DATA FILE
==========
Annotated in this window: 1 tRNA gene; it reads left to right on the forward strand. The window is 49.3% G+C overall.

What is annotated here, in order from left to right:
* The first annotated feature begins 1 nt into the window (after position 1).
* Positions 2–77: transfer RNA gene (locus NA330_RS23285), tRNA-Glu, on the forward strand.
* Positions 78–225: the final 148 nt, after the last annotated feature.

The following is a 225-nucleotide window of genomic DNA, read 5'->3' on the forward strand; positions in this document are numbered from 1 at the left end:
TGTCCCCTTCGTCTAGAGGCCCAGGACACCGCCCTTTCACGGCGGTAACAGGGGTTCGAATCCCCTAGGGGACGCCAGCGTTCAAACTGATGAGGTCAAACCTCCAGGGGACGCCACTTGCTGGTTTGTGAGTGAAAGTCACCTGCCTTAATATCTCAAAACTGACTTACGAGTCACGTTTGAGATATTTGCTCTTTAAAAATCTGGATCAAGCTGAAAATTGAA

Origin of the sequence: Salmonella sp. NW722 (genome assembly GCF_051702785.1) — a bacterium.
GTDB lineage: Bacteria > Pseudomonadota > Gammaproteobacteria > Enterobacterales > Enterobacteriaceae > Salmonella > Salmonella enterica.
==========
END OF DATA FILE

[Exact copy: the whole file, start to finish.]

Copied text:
Annotated in this window: 1 tRNA gene; it reads left to right on the forward strand. The window is 49.3% G+C overall.

What is annotated here, in order from left to right:
* The first annotated feature begins 1 nt into the window (after position 1).
* Positions 2–77: transfer RNA gene (locus NA330_RS23285), tRNA-Glu, on the forward strand.
* Positions 78–225: the final 148 nt, after the last annotated feature.

The following is a 225-nucleotide window of genomic DNA, read 5'->3' on the forward strand; positions in this document are numbered from 1 at the left end:
TGTCCCCTTCGTCTAGAGGCCCAGGACACCGCCCTTTCACGGCGGTAACAGGGGTTCGAATCCCCTAGGGGACGCCAGCGTTCAAACTGATGAGGTCAAACCTCCAGGGGACGCCACTTGCTGGTTTGTGAGTGAAAGTCACCTGCCTTAATATCTCAAAACTGACTTACGAGTCACGTTTGAGATATTTGCTCTTTAAAAATCTGGATCAAGCTGAAAATTGAA

Origin of the sequence: Salmonella sp. NW722 (genome assembly GCF_051702785.1) — a bacterium.
GTDB lineage: Bacteria > Pseudomonadota > Gammaproteobacteria > Enterobacterales > Enterobacteriaceae > Salmonella > Salmonella enterica.